4. Always purchase a license. lt's reasonably priced and if you fail to present one to a policeman they can confiscate your equipment. An older freshwater fishing licence is shown below.

5. Pack your rods in plastic tubes from a local tackle shop, to protect them. Charter airlines may charge £30 extra to carry these large items, but there is no weight limit.


SARGO Has a bream-type shape and can grow up to 35cm and weighs up to 3kg. Silver in colour with dark blue on its head and back. Baits used to catch it include shrimp, worms and crabs. Fish for them at rocky crevices.

ROBALO Also known as sea bass, it is a restaurant favourite. Catch it in the summer when they come closer to the shore to feed. Young bass will travel up the river in shoals. They are attracted to estuaries by warmer water; better feeding conditions and the reduced risk of being eaten by another predator. Favourite baits are sardine, crab, and shrimp.

Also known as anchovy, it is the biggest fish of coastaI waters, growing 50cm
long on average and weighing up to 12kg. lt has a silver flank with a dark back and can be found in large shoals in coastal waters in the summer, mainly in the south as it arrives with the Gulf Stream. From a boat use strong tackle if the sea is choppv, with 200g weights for bottom fishing and a steel trace attached to a sardine or whole mackerel hook bait.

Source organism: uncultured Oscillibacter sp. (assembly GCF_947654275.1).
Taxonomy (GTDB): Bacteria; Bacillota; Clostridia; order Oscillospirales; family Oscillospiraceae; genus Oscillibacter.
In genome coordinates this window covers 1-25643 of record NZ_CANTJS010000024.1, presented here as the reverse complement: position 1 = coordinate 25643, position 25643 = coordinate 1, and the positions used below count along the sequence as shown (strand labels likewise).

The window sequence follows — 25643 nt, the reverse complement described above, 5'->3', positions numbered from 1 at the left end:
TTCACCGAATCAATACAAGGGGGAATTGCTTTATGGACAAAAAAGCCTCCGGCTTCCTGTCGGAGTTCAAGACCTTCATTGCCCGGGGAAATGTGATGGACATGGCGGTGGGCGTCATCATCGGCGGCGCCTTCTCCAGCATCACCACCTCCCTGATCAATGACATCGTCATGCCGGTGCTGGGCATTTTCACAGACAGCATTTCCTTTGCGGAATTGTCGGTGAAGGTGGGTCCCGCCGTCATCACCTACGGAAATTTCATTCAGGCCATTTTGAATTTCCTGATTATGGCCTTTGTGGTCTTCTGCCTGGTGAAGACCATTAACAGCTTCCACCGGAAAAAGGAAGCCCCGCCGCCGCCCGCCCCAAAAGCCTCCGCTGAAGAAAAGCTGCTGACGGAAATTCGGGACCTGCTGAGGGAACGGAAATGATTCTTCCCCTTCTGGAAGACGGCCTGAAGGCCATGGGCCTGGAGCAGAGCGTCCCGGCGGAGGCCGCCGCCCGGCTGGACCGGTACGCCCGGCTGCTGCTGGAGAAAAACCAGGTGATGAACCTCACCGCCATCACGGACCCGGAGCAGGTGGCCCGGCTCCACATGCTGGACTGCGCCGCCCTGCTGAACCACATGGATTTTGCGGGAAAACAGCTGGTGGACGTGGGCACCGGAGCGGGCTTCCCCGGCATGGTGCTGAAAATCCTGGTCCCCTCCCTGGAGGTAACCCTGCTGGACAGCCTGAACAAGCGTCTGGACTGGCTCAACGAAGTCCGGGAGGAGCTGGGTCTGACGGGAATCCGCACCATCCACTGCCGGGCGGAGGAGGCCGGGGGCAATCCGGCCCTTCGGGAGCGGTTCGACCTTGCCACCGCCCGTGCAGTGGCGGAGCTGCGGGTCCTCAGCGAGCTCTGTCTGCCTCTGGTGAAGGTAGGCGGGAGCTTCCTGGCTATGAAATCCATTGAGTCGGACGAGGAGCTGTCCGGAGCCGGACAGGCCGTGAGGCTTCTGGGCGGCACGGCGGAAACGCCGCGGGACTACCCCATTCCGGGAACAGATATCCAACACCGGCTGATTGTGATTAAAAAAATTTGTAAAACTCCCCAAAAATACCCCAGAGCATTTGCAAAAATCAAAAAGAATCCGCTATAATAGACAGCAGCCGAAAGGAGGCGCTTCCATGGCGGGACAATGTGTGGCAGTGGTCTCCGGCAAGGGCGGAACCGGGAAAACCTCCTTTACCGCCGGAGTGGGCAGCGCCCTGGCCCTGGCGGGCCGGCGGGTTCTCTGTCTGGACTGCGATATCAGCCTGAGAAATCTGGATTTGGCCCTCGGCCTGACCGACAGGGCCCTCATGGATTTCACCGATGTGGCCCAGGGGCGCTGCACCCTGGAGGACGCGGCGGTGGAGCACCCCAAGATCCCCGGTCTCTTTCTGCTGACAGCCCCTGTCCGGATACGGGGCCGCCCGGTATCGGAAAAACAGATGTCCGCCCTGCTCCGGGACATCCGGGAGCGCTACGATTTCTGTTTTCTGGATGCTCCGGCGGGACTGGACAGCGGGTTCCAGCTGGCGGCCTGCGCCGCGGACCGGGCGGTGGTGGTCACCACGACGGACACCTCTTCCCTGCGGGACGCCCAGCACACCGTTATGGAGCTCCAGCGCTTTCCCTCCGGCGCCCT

Also known as sole, it's a dark, mottled brown flatfish, with a maximum length of inhabits moderate depths and is found in most areas. The best times to fish for it are at night in spring and summer at low tide

Another restaurant favourite. lt is dark ash to yellow orange in colour with
matching spots and grows between 35cm-45cm. They can weigh up to 2kg. lt is caught from beaches in shallower waters. Night-time is best since it is most active at low tide and most baits are good.

Its name comes from the distinctive spot between its eyes. lt grows to 40cm and is grey/blue with a blue-ish black and silver tummy. Baits to use are sea
snail, crab and shrimp. Twilight is the best time to catch them and at night in the summer.

Grows to 30cm and is silver with a darker shade around the back and head.
Found in shoals all year, around southern Portugal. Baits to use include squid, worm and clams.

Bream-like in shape this fish will put up a fight. lt is whitish in colour with brown tones and a black patch around the head. lt grows to 45cm but the average size is 20cm.

This horse mackerel fish is long and sleek and will average 20cm in length. Silver, with darker blue on the back, head and tail, it often makes a noise with its teeth and is found in shoals aII along the coast to moderate depths. It comes closer to the shore in summer when it enters the river estuaries. An easy catch, the best way is with a float, using worms at night in the summer with sardine or mackerel hook bait, and a lamp for attraction.

Click here to download article as a PDF file                                                                            Click here to return to home page